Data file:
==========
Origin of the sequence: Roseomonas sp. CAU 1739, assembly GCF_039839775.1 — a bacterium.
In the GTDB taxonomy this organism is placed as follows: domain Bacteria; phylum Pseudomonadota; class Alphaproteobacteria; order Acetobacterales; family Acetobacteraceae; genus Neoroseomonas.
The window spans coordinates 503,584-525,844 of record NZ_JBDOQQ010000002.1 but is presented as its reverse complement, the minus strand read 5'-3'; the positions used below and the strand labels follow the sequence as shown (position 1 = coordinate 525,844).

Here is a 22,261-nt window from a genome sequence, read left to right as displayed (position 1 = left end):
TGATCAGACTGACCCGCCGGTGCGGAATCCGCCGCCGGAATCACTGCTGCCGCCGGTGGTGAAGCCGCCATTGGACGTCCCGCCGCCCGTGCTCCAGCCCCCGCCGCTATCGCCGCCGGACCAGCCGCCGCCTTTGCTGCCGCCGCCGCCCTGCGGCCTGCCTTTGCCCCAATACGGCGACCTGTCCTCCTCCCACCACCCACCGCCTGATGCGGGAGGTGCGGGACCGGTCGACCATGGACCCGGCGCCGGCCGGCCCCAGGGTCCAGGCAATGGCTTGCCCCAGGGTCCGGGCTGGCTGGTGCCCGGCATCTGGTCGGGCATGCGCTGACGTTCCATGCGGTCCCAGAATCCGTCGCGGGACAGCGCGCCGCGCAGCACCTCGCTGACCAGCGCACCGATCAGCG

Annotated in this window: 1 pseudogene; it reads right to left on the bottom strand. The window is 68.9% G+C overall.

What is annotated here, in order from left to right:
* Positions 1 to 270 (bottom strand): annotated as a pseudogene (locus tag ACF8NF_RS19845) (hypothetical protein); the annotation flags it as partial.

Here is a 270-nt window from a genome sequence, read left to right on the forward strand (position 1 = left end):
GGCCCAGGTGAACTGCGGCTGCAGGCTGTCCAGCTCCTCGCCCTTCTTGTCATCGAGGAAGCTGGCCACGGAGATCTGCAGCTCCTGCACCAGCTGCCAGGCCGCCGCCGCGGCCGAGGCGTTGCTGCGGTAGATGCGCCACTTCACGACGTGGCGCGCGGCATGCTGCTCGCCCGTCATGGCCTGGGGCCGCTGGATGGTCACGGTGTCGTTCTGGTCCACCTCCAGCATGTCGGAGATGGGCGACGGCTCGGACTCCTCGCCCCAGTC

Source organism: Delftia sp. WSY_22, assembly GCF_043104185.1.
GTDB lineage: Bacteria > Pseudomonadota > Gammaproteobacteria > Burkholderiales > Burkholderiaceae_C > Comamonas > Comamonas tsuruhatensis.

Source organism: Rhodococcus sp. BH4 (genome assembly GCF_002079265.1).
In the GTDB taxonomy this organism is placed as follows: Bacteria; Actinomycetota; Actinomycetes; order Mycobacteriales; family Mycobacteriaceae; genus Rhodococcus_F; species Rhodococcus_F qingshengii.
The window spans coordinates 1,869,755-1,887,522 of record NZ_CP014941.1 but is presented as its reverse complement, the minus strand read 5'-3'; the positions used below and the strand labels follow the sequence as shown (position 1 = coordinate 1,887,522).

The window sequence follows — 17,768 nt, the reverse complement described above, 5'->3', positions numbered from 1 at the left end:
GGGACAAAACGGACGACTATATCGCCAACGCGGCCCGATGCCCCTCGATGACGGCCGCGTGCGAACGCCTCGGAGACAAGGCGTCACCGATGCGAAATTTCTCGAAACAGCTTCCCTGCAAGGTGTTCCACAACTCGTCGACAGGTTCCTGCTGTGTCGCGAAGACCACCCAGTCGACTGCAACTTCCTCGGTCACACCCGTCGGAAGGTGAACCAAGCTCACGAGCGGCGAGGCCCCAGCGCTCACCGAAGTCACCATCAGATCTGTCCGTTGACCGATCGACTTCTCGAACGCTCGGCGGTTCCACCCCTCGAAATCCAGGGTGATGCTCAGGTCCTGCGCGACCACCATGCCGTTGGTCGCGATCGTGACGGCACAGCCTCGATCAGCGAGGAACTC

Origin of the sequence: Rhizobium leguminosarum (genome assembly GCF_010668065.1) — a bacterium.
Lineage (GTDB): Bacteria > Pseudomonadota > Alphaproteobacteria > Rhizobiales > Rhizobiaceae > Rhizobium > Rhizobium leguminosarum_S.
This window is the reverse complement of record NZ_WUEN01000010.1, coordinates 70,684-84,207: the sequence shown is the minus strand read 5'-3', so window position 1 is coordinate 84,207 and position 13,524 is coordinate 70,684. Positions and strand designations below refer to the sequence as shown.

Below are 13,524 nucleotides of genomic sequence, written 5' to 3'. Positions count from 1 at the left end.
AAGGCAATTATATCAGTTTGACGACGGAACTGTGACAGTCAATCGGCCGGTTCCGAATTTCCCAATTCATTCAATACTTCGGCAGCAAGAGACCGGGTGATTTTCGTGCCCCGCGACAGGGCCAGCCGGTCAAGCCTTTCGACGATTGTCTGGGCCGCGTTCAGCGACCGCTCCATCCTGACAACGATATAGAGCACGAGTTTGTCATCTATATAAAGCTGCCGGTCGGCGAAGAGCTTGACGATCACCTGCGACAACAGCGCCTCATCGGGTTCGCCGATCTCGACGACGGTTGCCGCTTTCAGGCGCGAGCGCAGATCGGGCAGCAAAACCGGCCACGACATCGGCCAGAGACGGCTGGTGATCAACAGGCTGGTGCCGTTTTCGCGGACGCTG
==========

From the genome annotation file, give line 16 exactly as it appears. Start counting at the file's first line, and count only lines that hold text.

The window sequence follows — 17,768 nt, the reverse complement described above, 5'->3', positions numbered from 1 at the left end: